Thirty seven-year-old P. Raman nearly lost his voice after a bull’s horn pierced through his throat at a ‘jallikattu’ five years ago.

“I was bedridden for six months and had to take liquid food all the while. There is not a single part in my body that has not been injured in jallikattu,” said Mr. Raman in his hoarse voice. Yet, he participated in ‘jallikattu’ every year. “I have been participating for 20 years. I took one year break because of my throat injury. I will participate in the sport until I am healthy. I am sure the ban on ‘jallikattu’ will be lifted,” said the bull tamer.

Every house in Alanganallur has a bull tamer and 75 per cent of them have sustained injuries during the sport, villagers said. Not less than 100 bulls are being reared in the village.

“We spend around Rs.400 a day to feed and take care of our bulls. They are like our children. Why would we harm them?” asks R. Stalin Raja, a villager.

“The Naatu Maadu was used for agricultural activities and ‘jallikattu’ in the ancient times. Now that we use machineries for agriculture, the bull variety is used only in ‘jallikattu.’ The variety will become extinct, if the ban is not lifted,” said R. Govindaraj, who rears two bulls.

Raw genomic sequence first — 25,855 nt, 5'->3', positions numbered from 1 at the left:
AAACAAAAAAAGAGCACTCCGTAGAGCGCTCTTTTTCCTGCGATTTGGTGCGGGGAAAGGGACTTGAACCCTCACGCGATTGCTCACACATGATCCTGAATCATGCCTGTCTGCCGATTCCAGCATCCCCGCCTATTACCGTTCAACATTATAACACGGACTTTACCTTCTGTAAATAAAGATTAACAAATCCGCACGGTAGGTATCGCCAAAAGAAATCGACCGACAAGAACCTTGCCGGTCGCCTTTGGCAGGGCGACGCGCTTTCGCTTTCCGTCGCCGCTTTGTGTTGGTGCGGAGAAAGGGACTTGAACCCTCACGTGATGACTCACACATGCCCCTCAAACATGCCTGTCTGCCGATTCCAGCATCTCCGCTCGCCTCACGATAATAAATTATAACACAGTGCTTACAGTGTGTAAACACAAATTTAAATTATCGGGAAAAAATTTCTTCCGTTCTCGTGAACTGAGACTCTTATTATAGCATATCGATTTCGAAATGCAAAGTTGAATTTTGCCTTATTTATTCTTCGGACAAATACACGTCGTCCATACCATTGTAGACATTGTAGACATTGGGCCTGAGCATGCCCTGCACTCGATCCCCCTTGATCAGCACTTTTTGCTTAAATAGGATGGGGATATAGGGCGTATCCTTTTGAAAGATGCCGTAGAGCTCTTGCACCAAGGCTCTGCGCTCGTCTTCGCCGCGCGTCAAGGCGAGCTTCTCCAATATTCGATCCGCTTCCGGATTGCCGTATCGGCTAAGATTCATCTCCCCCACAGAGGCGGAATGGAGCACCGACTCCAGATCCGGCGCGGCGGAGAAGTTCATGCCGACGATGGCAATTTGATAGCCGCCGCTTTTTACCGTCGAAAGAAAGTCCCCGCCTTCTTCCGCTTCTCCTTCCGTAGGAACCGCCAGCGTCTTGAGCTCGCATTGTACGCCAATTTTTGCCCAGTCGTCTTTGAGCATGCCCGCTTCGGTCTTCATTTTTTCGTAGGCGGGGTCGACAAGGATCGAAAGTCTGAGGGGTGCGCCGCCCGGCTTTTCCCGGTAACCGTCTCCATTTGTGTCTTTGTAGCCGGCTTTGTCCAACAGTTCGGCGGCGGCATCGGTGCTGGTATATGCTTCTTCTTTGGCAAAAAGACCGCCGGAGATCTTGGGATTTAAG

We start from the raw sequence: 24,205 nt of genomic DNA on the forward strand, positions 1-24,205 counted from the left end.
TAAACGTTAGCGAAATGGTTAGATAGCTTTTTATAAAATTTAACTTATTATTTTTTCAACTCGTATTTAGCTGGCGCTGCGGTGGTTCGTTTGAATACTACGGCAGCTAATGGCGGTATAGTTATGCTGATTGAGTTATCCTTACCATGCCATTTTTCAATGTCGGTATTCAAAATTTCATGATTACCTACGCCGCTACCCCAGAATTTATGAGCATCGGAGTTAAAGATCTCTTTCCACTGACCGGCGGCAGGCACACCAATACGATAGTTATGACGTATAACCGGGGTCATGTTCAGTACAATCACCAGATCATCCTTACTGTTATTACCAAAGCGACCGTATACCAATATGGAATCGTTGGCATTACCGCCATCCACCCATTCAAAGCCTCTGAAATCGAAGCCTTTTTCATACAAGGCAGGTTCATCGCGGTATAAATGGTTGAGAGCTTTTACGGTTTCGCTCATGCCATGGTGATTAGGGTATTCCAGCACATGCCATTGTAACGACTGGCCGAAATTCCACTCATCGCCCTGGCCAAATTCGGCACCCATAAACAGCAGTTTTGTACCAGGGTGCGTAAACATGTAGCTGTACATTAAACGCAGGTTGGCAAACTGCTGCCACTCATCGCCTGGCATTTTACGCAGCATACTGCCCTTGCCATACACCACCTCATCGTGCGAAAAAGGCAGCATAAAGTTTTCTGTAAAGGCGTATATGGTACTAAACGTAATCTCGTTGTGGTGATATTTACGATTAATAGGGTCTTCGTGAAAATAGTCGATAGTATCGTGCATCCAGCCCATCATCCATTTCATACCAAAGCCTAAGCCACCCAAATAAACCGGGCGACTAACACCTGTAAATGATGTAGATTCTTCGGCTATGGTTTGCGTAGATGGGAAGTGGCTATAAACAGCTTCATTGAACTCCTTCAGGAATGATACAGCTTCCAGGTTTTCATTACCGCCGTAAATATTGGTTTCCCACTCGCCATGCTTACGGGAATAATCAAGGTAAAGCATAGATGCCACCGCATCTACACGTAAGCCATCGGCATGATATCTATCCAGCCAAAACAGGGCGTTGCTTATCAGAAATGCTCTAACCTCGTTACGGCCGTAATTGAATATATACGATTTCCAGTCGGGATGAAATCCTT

“Because the bulls are like our children, we will not abandon them even if the ban remains. The bulls are attached to us emotionally,” his wife G.L. Renugaeswari added. “When there is no ban on slaughter of cows in several States, the ban on ‘jallikattu’ is shocking,” said R. Kumarasamy, whose family has been rearing bulls for several generations.

“The temple bulls I have been rearing have caused me injuries on several occasions, yet I love them and the villagers worship their bulls. It is absolutely false that it is said we ill treat the bulls,” said A. Alagu, who has been rearing the temple bull for 25 years.